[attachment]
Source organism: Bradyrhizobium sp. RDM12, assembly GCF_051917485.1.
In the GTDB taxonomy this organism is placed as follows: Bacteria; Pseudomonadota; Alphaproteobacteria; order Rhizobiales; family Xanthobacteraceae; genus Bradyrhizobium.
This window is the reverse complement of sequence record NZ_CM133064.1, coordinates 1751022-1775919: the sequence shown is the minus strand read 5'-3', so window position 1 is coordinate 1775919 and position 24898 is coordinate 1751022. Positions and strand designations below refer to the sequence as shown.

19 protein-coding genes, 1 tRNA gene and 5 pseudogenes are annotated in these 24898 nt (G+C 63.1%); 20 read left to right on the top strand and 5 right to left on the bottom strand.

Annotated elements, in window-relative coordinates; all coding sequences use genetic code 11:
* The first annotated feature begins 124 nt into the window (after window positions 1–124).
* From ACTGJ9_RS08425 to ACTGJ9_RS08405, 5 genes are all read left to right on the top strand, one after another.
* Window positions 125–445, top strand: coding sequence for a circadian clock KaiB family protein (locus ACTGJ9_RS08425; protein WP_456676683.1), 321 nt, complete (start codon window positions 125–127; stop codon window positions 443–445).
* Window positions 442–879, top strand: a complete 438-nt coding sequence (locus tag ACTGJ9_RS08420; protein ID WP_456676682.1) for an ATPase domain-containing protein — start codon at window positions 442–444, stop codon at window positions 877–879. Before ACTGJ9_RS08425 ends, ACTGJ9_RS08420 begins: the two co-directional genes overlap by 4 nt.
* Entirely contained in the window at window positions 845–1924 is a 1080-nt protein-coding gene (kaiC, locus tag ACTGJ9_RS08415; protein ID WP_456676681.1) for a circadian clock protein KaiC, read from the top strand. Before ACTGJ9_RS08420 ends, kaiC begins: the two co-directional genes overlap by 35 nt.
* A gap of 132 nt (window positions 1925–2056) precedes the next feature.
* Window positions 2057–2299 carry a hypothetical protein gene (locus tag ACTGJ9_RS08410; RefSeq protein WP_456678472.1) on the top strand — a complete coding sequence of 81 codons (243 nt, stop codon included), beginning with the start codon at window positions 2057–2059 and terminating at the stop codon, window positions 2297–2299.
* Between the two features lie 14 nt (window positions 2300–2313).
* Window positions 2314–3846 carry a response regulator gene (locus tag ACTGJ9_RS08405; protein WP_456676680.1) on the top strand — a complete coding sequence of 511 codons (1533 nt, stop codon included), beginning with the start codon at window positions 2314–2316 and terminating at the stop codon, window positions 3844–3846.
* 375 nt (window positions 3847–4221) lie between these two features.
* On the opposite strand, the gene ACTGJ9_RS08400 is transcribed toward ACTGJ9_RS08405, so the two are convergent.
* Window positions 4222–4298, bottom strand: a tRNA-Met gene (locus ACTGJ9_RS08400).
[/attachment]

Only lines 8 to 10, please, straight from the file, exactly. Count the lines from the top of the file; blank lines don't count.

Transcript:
* Window positions 125–445, top strand: coding sequence for a circadian clock KaiB family protein (locus ACTGJ9_RS08425; protein WP_456676683.1), 321 nt, complete (start codon window positions 125–127; stop codon window positions 443–445).
* Window positions 442–879, top strand: a complete 438-nt coding sequence (locus tag ACTGJ9_RS08420; protein ID WP_456676682.1) for an ATPase domain-containing protein — start codon at window positions 442–444, stop codon at window positions 877–879. Before ACTGJ9_RS08425 ends, ACTGJ9_RS08420 begins: the two co-directional genes overlap by 4 nt.
* Entirely contained in the window at window positions 845–1924 is a 1080-nt protein-coding gene (kaiC, locus tag ACTGJ9_RS08415; protein ID WP_456676681.1) for a circadian clock protein KaiC, read from the top strand. Before ACTGJ9_RS08420 ends, kaiC begins: the two co-directional genes overlap by 35 nt.